September 18, 2013

School board proposes 13.9 percent mill levy increase

By Neal A. Shipman
Farmer Editor

For all intents and purposes, the McKenzie County Public School District No. 1 school board has finalized its 2013-14 school budget. All that is left is the dotting of a couple Is and the crossing of a few Ts.
But it is the Ts, namely taxes in the form of a mill levy increase, that has become the major hurdle facing the school board in finalizing its new $13.6 million budget.
“The biggest question that is facing the school district board is how many mills we want or need,” states Steve Holen, district superintendent. “Until we can determine the needed mill levy, the budget can’t be finalized. It is truly the missing piece.”
According to Holen, the process of determining the school district’s mill levy has been a relatively simple process in the past. But during the last legislative session, the state not only changed the funding formula that provides funding for school districts, it also dramatically lowered taxes for property owners across the state.
“We are now finding ourselves in the position where our current mill levy of 53.15 mills is not going to provide the district with enough money to meet the needs we face as a growing school district,” states Holen. “We’ve had to add a lot of new staff. Plus we have to have money to begin paying off the bond on the elementary school addition and have money for the purchase of land to build a new building on.”
And to add even more to the board’s decision on how large a mill levy increase to ask the district’s taxpayers to bare is the state’s one-time provision that allows all of the state’s school districts to increase their mill levies above the 12 percent threshold.
“Basically, the state’s funding formula going forward is based on every school district having a mill levy of 60 mills,” states Holen. “We have to at least get to that minimum, and then decide if we need to go above that to get to our balanced budget.”
According to Holen, the district’s new budget is predicated on a 13.91 percent mill levy increase, which would get the district to the 60 mill levy level.
“We don’t like the increase,” states Holen. “But we have to do it. The state Legislature bought the mills down and now we’re going to have to increase the mills.”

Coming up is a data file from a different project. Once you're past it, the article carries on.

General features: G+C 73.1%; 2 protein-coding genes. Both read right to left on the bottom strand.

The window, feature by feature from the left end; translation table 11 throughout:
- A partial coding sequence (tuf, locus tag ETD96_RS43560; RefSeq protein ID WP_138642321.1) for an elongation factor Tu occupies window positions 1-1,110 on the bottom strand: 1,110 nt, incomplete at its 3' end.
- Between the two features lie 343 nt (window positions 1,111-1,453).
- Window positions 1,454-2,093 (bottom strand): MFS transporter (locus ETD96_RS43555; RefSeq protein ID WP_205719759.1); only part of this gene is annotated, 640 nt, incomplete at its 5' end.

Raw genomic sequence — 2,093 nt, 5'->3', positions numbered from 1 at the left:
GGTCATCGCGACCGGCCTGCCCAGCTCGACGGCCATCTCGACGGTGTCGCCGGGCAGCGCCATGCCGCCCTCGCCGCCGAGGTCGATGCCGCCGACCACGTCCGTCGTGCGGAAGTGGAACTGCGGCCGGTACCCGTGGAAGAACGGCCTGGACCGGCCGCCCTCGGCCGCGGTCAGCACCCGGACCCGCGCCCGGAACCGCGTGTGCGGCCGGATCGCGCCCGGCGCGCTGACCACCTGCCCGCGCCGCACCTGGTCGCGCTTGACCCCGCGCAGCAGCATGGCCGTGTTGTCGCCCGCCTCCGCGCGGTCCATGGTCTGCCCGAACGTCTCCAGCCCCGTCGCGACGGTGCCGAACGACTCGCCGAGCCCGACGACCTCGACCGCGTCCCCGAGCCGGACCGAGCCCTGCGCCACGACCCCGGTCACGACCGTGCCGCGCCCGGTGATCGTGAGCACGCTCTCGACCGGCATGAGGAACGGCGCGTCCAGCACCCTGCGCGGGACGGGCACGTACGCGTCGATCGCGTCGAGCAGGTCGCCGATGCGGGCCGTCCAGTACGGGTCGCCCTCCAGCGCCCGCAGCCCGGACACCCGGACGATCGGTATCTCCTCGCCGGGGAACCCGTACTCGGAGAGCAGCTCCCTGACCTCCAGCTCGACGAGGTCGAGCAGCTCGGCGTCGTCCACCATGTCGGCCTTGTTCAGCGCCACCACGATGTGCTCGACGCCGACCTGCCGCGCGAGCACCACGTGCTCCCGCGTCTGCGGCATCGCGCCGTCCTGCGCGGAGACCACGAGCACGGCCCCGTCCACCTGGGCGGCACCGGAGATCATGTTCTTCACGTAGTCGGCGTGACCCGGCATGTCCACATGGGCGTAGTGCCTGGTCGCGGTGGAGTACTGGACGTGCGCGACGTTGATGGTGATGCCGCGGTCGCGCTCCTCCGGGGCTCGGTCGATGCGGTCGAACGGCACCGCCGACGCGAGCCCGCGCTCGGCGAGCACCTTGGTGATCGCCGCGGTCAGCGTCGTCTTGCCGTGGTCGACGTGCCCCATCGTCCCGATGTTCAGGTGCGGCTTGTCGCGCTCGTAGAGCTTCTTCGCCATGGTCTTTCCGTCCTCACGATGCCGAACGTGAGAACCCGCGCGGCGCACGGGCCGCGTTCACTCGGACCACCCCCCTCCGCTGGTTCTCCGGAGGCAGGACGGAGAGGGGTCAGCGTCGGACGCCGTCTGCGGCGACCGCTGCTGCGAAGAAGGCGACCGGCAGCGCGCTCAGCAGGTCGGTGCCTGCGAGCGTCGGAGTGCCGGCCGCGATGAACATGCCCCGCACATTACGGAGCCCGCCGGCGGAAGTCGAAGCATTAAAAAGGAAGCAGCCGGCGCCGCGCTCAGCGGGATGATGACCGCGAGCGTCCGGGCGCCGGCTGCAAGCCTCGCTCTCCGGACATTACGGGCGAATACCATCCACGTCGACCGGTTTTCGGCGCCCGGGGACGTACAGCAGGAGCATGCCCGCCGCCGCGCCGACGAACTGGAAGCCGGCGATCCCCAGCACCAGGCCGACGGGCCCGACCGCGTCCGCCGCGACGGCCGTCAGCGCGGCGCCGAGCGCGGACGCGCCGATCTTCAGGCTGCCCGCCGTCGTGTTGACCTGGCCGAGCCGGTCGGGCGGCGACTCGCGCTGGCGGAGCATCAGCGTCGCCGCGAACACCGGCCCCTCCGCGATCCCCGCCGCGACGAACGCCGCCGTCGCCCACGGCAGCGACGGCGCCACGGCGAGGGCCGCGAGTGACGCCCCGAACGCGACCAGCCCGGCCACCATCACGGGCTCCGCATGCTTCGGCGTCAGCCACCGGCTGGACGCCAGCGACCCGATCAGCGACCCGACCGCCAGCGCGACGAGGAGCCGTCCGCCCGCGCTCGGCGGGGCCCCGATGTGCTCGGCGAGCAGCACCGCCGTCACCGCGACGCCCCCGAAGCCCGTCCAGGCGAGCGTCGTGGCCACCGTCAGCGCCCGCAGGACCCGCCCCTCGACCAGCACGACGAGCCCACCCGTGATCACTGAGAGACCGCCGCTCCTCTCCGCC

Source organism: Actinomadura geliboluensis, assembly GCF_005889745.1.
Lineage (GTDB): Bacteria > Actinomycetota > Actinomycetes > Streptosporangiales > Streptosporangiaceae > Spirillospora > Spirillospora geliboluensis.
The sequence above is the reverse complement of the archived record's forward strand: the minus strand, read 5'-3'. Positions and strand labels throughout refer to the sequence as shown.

This past week, the district began the process of sending out 1,400 letters to school district patrons notifying them of the proposed mill levy increase. In addition, the school district will be holding a public hearing at 6 p.m. on Tuesday, Oct. 1 in the district’s board room to take public comment on the mill levy increase.
“We know it’s going to be an increase in taxes for school district patrons,” states Holen. “But it is something that we’ve got to do.”
According to Holen, the mill levy will provide an additional $4 million to the district’s general fund.
“It is important to remember that the bulk of the tax increase is being paid by the utilities, primarily the new pipelines in the school district,” states Holen. “But every property owner is going to be impacted.”
While Holen acknowledges that the $4 million budget increase may seem large to some district patrons, in reality it isn’t.
“We are not going to be flush with cash under this new budget,” states Holen. “It is going to provide us with a balanced budget for the first time in many years. But it is only going to provide us with a 15.8 percent carryover, which is very, very low.”
During the school board’s meeting on Monday, Sept. 9, Holen also told the board that the district’s enrollment this year is holding very steady at 1,030 students.
“We are seeing our enrollment numbers growing in spite of the lack of housing in the area,” stated Holen.  “We’re not even beginning to dent the housing issue.”
However, according to Holen, the number of kindergarten students in the district is what is capturing all of the attention.
“Our kindergarten numbers fall right between what Wahpeton and Devils Lake have,” stated Holen.
During Monday night’s meeting, the board also approved spending $15,000 for a portable classroom to house the elementary school’s computer lab to make room for a fifth kindergarten classroom.